As economies around the globe continue to recover from the pandemic-induced downturn, one of the topics receiving an ever-growing amount of attention is the prospect for a surge in the rate of inflation. Numerous predictions have been made in the financial media warning of imminent spikes in price levels and a return to an environment characterized by systemic inflation. And we have indeed seen a significant increase in inflation measures in 2021. The Federal Reserve’s preferred measure of inflation, the Core Personal Consumption Expenditures, registered a year-over-year increase in its latest report of 3.4%. This represents the largest increase since April 1992.

Much of the increase in the rate of inflation this year has been attributed to “transitory” factors such as supply chain bottlenecks and increased housing demand. These factors have indeed contributed to the increase in the rate of inflation. But there is a reason these factors are described as “transitory.” Housing has seen sales of new and existing homes move lower over the past few months to pre-pandemic levels. Increasing prices and tight supplies have both contributed to the recent weakness. Lumber, a key component of the housing industry, has seen its price decline substantially as well. Last week Random Lengths, which maintains a framing lumber composite index, saw that index recently decline to $1,010 from a high of $1,551 in late May. Agricultural commodities like corn and soybeans have also declined from recent highs although both are still substantially higher over the year-to-date period.

Another key contributor to elevated prices has been the aforementioned supply chain bottlenecks. For example, a shortage of semiconductors has been a factor. Once again, this situation is felt to be temporary as suppliers work to increase production.

In summary, it does appear that several of the factors contributing to the increase in inflation are already starting to moderate or have even reversed course with current prices declining from prior levels.

But what about the longer term? While numerous variables in the inflation equation are demonstrating they can turn quickly, both higher or lower, are there components that need to be addressed that lend themselves to more secular increases in inflation? In this vein the discussion focuses on government spending, prospective deficits related to increased spending and how those prospective deficits are financed.

In this regard we saw a significant increase in government spending in the United States as direct cash payments to consumers and increased unemployment benefits were provided to many as an offset to the impact of the pandemic-led recession. Now the focus has turned to substantial spending initiatives focused on infrastructure. Will this increase in spending result in higher interest rates and contribute to higher inflation as government borrowing crowds out private borrowers? The answer is that while this may happen, it will not in the near term. The reason for this relative near-term optimism is related to the increased revenue being generated as the economy continues to recover. For example, U.S. tax receipts have recovered from their early 2020 decline while final stimulus checks were issued two months ago and many states are now stopping the payment of extended unemployment benefits.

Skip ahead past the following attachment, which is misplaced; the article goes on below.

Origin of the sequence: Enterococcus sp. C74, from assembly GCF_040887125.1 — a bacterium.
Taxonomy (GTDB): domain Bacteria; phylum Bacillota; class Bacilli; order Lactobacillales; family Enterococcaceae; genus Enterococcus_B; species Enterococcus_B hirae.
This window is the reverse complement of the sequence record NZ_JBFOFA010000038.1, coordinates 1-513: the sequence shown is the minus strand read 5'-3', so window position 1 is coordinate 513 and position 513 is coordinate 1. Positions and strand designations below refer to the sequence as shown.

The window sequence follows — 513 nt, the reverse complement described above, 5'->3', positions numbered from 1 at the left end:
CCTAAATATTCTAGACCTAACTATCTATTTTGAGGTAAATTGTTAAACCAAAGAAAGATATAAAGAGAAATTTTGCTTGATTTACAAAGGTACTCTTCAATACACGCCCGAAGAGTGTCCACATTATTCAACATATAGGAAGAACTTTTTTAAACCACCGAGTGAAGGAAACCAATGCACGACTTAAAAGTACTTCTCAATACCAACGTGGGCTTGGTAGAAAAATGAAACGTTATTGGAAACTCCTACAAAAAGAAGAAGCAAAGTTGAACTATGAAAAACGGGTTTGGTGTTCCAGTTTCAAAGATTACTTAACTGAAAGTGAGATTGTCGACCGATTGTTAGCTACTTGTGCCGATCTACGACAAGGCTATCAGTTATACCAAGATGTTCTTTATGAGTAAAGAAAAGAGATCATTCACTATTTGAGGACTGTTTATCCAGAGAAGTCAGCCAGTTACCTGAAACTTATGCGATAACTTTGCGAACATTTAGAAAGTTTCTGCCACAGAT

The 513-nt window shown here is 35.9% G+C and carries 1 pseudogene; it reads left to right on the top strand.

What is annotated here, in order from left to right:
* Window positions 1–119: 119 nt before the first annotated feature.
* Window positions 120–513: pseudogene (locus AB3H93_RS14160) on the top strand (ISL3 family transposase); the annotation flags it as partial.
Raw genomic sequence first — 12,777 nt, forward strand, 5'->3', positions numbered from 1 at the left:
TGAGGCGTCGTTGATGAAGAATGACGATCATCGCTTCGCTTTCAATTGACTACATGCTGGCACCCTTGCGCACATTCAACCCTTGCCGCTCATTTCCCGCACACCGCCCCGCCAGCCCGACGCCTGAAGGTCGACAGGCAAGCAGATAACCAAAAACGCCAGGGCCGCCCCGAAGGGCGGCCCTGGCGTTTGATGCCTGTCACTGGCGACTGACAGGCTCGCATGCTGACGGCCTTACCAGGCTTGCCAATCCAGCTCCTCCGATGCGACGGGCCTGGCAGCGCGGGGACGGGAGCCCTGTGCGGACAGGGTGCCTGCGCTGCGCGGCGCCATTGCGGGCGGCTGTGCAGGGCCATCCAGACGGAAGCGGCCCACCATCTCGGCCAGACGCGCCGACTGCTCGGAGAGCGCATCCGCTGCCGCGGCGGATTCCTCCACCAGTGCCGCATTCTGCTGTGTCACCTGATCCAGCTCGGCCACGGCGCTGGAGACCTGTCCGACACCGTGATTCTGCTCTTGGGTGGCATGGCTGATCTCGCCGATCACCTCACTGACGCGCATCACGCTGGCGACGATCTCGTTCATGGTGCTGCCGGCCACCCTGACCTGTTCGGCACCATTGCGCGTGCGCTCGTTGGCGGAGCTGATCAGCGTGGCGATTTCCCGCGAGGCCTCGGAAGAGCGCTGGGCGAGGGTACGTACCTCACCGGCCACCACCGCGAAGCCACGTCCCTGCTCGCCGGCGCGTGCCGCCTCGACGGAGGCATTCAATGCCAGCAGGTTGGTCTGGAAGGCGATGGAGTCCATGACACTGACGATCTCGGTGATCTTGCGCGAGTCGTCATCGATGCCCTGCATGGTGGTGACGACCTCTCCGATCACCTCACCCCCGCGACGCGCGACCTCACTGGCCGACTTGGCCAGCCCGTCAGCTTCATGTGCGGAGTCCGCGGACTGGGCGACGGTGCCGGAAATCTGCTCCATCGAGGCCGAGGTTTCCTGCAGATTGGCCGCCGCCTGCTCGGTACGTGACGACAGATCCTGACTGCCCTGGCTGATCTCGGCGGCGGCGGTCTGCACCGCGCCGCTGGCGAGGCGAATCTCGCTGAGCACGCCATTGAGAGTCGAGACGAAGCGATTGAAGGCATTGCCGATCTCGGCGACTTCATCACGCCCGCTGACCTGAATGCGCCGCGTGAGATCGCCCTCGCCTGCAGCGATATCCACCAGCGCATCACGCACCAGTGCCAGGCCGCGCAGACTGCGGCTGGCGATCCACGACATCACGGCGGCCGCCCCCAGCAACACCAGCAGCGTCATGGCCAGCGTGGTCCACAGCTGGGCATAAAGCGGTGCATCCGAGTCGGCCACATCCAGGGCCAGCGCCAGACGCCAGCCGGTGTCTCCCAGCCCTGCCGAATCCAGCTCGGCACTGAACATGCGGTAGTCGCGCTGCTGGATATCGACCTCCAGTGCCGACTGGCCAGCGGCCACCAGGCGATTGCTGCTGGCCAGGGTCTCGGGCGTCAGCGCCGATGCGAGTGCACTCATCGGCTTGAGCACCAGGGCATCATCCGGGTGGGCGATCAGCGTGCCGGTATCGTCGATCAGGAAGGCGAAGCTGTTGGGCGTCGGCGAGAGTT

Financial markets are not yet sounding the alarm in anticipation of higher inflation as the five-year breakeven inflation rate provided by the Federal Reserve Bank of St. Louis exhibits a current reading of 2.3%. This is a higher level than we have experienced over the past several years but does not represent a level of price increases that could be defined as “runaway inflation.”

In conclusion, we do view the current increase in inflation as being primarily transitory. Rather than a two-to-three-month phenomena we believe the transitory period may extend beyond the anticipated two-to-three months. And, as always, we will remain vigilant in looking for signals that may motivate a change in our outlook. If this occurs, we will take the appropriate steps to align our asset allocations with our revised outlook and execute the necessary shifts within our proprietary strategies to reflect the migration to the alternative environment. Contributing to this effort is the collective experience of our investment team which includes several members who vividly recall the last period of prolonged meaningful rates of inflation.

Source: BTC Capital Management, Bloomberg LP, Ibbotson Associates, FactSet, Refinitiv, Federal Reserve Bank of St. Louis.
The information provided has been obtained from sources deemed reliable, but BTC Capital Management and its affiliates cannot guarantee accuracy. Past performance is not a guarantee of future returns. Performance over periods exceeding 12 months has been annualized.

The information within this document is for information purposes only and is not intended as an offer or solicitation with respect to the purchase or sale of any security. Statements in this report are based on the views of BTC Capital Management and on information available at the time this report was prepared. Rates are subject to change based on market and/or other conditions without notice. This commentary contains no investment recommendations and you should not interpret the statement in this report as investment, tax, legal, and/or financial planning advice. All investments involve risk, including the possible loss of principal. Investments are not FDIC insured and may lose value. 

Jon Augustine, CFA, Chief Investment Officer

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